After a much needed winter break, students, faculty and staff have returned to Contra Costa College cautiously optimistic that administrators who shape students’ academic trajectory are finally getting on the same page.
However, many remain pessimistic of the Contra Costa Community College District administrative efforts meant to symbolize stability and show things are under control.
In the recent past, flaws in leadership in the District Office as well as at CCC have led to conflicts surrounding the hiring process, class cancellation and student representation — skepticism regarding a course correction is justified.
Mistrust has become synonymous with survival.
Last semester, the abrupt resignation of district Chancellor Fred Wood followed the ousting of former CCC President Katrina VanderWoude.
This, coupled with a number of administrative positions which hadn’t been filled, created an atmosphere rife with cynicism.
Campus events fizzled, programs ran underfunded and students soldiered on as residents of the East Bay are commonly known for.
However, it isn’t apathy that drives their indifference — it’s the daily inundation of political fodder from people who’ve proved not to be worth the attention.
What student has the time to be concerned with the controversial actions of a college president, the president of the United States, classes and work?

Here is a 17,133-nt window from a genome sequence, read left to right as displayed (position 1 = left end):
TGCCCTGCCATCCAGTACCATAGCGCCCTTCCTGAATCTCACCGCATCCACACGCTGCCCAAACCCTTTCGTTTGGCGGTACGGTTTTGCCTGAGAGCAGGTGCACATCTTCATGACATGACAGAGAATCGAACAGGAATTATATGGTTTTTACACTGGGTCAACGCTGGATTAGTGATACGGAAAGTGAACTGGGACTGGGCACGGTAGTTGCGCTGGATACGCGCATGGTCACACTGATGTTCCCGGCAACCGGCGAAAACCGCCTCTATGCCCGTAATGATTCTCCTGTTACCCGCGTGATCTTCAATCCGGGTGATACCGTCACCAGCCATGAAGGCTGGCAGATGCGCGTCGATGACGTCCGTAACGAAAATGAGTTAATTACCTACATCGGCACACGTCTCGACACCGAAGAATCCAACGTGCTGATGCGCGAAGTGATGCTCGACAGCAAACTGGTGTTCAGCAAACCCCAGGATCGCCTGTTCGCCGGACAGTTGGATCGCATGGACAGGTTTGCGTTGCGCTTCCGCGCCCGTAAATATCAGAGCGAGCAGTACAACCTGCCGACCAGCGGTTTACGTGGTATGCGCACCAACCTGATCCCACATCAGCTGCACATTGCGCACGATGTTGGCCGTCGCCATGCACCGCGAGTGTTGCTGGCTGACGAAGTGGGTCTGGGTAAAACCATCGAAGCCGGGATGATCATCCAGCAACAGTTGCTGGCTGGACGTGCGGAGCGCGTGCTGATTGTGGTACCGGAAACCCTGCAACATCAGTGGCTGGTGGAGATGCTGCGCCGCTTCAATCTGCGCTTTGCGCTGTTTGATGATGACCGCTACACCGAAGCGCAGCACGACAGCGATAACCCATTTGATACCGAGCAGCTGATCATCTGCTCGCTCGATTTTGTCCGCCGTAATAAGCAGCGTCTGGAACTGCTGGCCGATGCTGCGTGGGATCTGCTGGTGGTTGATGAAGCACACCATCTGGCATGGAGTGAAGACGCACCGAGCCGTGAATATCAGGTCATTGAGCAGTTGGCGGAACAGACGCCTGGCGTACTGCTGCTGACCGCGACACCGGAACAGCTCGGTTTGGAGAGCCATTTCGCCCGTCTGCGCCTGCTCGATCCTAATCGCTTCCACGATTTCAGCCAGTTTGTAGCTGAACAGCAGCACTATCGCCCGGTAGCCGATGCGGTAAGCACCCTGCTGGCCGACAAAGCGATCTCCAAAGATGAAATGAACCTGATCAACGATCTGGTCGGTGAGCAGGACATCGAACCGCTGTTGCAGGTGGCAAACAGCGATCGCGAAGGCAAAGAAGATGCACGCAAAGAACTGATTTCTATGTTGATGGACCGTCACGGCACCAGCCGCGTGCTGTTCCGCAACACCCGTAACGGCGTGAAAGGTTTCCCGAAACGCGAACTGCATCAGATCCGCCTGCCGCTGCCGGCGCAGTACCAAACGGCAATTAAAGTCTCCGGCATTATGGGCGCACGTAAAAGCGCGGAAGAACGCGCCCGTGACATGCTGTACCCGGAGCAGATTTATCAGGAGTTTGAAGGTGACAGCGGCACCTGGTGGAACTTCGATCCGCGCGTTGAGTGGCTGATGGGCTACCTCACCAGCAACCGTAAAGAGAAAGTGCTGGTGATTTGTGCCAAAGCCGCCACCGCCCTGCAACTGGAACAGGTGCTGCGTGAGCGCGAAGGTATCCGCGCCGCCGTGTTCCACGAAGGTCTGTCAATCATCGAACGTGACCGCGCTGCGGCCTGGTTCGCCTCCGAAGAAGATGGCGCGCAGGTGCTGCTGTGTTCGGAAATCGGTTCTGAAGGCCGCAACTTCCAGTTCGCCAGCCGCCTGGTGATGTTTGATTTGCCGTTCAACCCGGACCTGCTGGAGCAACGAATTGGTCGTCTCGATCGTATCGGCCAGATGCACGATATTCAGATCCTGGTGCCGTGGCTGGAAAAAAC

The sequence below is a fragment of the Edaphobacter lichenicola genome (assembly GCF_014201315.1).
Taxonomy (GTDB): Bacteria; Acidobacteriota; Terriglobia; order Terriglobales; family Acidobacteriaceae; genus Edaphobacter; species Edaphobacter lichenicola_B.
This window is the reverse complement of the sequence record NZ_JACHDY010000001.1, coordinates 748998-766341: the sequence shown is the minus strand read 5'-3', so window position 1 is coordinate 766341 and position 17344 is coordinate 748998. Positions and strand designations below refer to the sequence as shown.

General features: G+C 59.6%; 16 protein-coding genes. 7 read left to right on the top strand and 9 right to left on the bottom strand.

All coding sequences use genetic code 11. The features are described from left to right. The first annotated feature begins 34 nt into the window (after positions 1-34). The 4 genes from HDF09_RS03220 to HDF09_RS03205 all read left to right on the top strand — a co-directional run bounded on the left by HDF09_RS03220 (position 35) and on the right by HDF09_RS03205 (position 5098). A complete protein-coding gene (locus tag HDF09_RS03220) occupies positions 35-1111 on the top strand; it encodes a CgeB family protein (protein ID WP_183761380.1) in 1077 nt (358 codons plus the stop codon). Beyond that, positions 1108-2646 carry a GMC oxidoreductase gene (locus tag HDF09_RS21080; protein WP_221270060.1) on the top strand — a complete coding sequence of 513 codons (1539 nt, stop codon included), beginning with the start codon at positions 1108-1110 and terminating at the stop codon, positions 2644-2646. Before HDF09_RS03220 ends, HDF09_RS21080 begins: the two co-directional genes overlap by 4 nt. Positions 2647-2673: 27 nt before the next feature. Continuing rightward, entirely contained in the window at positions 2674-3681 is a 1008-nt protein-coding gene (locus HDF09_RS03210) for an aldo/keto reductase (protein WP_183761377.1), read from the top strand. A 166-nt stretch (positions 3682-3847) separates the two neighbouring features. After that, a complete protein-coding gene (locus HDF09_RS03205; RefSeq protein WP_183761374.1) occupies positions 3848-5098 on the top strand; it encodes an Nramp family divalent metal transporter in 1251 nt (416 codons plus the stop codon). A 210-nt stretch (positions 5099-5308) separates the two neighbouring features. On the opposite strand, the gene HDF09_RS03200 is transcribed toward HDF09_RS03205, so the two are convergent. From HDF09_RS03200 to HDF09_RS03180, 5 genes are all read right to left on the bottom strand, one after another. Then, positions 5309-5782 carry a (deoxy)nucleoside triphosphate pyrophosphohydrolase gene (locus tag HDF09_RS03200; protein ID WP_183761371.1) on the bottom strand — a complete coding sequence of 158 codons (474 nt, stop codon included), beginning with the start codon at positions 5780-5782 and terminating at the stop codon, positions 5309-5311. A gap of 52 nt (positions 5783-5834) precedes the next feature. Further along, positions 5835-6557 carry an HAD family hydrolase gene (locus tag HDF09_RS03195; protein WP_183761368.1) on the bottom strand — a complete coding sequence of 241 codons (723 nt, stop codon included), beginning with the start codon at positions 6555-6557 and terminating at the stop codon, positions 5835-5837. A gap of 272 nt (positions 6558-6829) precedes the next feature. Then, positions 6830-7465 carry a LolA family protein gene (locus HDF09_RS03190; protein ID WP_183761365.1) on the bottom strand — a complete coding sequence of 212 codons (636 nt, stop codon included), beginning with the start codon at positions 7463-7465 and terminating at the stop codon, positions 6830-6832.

It starts to be too much to juggle. It’s overwhelming.
When students consider college, administrative chaos is never mentioned in the brochure.
Politics of some sort have infiltrated nearly every aspect of daily life but selection of Eugene Huff as interim district chancellor has traveled almost completely under the radar.
After a tumultuous fall semester and the subsequent hiring of Dr. Damon A. Bell as interim president of CCC, presidential politics were all but inescapable.
The impeachment hearing of President Donald Trump dominated media feeds for all of the roughly 40 days of the winter break.
Issues start to blend together and ultimately people who hold leadership positions reveal themselves to be nothing more than a collection of people who get paid hundreds of thousands of dollars to do whatever it takes to keep their jobs.
That applies to national politicians or administrators working at or for the CCCCD.
On campus, student apathy is seen as a pass to work unrestricted until wrongdoing is directly pointed out.
However, despite the cloud of negativity that blankets national politics, Dr. Bell offers a glimmer of promise.
His credentials are relevant to the position he holds and his good-hearted nature may help endear him to a community that has been longing for a leader who can make a connection.
Still, cynicism runs deep on this campus, members of the campus community have been scorned and the wounds are still fresh.
Many of the problems that feed that skepticism have yet to be resolved — fresh starts have come and gone.